From there, the rest of my time is spent responding to support requests and Hatch(our initiative to support startups as they launch) applications. The requests that we get are pretty varied. Most of the time, the requests that come in are that a droplet (our term for a VPS) has become unresponsive, or that the customer can't log into the droplet and need us to boot it into a recovery mode. However, we do get some interesting issues during the night. For example, a customer's MongoDB cluster had an issue that resulted in their metadata getting corrupted, and we had to troubleshoot that. Keep in mind that DigitalOcean is a self-managed platform, which means we don't log into customer droplets. This can make troubleshooting a challenge. It's forced me to get better at thinking through an issue, how I would address it/troubleshoot it, and explaining that process to a customer. We also see issues end up being symptomatic of something larger, and may require the customer to re-architect their infrastructure.

In addition to the customer-initiated support requests, there are also the inevitable issues that arise when dealing with technical gremlins. These tend to manifest themselves in us having to reboot hypervisors (underlying infrastructure that runs customer droplets), and can be for any number of reasons.

Our solution engineering/consulting process is in the process of changing. When I started, each of the Customer Success Engineers at DO were responsible for consulting/engineering requests and calls that came in to our team. Now, our Customer Success team does more of a qualification process to see if a customer would need to have a chat with our Solutions team, who are the ones who take on more of the engineering/architecting sort of work. When I have those sorts of calls scheduled at night, they now tend to fall into the pre-qualification sort of vein where I chat with the customer to see what problem they are currently experiencing, how they have their infrastructure set up, and what their end goal of the re-architecture process is.

When I don't have any requests, or issues to address, it can be a bit lonely/quiet, especially working from home. So I'll fill my time learning what I can via Linux Academy, Udemy, and my ever-growing stack of Oreilly ebooks. When that fails, I'll get up and try and give myself a change of scenery. At 3-4am, this is a bit difficult. I'm not too keen on wandering around in my Cthulu slippers and having our local law enforcement called due to the 'creeper in octopus shoes walking around the neighborhood' (note: this has NOT happened yet, and I aim to keep it that way). So sometimes, I'll go outside and smoke my pipe, or at the kitchen table, or in front of the TV with some anime playing in the background. In the case of last night, a fire at 2am sounded grand, so I made one and worked outside last night.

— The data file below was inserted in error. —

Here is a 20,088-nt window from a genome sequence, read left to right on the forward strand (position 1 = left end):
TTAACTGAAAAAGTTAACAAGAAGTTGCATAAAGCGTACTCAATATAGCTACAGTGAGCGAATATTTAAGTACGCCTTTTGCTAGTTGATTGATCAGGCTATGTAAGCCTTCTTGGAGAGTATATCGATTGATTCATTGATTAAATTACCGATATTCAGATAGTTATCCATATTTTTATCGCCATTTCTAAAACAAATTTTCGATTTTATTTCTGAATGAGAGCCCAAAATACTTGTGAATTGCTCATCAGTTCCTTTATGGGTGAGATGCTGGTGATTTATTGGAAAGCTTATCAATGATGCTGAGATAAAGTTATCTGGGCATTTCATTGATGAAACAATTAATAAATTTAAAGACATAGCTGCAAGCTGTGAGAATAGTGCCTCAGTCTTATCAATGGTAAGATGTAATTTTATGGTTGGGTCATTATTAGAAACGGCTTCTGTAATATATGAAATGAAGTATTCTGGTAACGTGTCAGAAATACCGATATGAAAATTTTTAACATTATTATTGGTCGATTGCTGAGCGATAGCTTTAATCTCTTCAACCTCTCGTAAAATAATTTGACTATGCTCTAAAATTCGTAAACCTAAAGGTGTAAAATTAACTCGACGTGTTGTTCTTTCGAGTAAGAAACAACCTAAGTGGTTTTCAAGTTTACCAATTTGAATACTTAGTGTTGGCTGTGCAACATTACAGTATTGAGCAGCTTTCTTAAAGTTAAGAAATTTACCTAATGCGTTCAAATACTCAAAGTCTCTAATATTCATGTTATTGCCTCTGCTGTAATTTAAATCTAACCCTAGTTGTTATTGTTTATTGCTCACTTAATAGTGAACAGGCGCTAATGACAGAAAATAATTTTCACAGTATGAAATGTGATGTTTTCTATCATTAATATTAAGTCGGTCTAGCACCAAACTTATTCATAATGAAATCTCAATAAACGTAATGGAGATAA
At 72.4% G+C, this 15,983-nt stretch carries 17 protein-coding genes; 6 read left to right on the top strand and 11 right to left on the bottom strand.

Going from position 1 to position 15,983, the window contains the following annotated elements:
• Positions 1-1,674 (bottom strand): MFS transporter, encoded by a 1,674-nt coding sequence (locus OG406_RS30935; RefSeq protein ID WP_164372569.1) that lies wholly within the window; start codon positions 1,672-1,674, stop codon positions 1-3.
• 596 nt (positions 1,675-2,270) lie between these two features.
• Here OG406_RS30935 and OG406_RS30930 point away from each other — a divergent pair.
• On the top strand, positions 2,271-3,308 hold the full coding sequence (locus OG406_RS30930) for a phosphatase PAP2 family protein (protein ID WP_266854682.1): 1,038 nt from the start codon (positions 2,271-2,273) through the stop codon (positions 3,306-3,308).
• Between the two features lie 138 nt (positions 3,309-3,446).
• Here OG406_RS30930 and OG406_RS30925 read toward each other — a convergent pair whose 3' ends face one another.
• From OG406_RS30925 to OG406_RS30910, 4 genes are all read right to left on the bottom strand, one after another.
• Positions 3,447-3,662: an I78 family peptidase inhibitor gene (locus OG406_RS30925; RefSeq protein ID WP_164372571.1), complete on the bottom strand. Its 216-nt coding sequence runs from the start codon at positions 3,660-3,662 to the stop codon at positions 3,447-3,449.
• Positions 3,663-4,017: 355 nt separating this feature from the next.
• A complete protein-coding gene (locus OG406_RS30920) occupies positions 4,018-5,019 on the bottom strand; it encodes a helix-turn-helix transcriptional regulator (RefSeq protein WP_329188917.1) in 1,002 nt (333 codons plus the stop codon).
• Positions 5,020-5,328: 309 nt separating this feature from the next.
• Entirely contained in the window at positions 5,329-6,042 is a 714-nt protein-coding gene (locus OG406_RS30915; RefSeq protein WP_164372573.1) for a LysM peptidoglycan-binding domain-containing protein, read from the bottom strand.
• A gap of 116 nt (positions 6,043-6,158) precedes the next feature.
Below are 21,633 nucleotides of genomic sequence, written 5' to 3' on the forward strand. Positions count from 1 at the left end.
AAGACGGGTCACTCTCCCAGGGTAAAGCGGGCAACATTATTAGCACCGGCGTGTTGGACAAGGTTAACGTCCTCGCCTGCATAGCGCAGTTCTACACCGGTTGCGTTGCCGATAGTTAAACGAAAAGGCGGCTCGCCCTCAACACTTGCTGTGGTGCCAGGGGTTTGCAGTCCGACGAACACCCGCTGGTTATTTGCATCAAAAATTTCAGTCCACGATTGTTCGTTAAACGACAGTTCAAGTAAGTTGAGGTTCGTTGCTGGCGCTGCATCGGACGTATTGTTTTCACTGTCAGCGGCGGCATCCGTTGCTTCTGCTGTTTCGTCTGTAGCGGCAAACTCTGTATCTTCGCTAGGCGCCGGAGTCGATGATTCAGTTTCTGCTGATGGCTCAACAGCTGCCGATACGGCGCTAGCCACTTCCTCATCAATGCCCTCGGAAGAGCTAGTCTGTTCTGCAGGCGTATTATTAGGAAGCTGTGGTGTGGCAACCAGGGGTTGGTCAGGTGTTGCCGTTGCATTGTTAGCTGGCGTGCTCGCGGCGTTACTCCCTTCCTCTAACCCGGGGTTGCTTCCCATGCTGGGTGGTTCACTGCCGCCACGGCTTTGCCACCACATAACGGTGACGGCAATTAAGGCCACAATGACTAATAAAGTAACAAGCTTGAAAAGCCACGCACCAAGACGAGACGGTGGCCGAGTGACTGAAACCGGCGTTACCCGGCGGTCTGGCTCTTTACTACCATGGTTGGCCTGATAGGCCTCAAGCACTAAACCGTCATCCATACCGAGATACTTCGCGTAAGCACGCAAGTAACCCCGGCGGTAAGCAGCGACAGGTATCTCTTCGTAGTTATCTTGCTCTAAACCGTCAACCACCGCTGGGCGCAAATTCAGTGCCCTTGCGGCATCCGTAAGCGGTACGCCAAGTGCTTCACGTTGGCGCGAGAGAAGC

I wrap up my shift by doing a brief handoff with our first shift CSE's, greet the wife as she wakes up and heads out to work, and then promptly conk out for the 'night'. I'll be writing a follow up post to this about surviving 3rd shift, since I feel like I could write a small book on it. Stay tuned for more!



The Support Stack At Digital Ocean

It's week four of the Support Driven Writing Challenge, and sadly, I'm a bit behind what with the US holiday and the customary food coma. That said, let's get cracking.

The Ubiquitous Ticket Queue

I'll start off by saying that the most common way of supporting our customers at DigitalOcean (from a Customer Success Team standpoint), is via support ticket through our home-grown system. That's where most of our work comes from, be it customer-initiated tickets, or automated tickets. A majority of the time, tickets work decently. But there are some pitfalls, especially when working for a self-managed platform like DigitalOcean. Namely, that the ticket approach can seem impersonal

Email Support

We also use email to support customers working directly with our Customer Success team. This is done via Helpscout, and works fairly well. Emails, while they don't have an SLA attached to them, typically get responded to quite quickly. Emails also tend to not deal so much with in-depth technical issues, and when they do, we usually push that sort of thing to a ticket, so that everything is documented and auditable.

The Not-So-Common Phone Call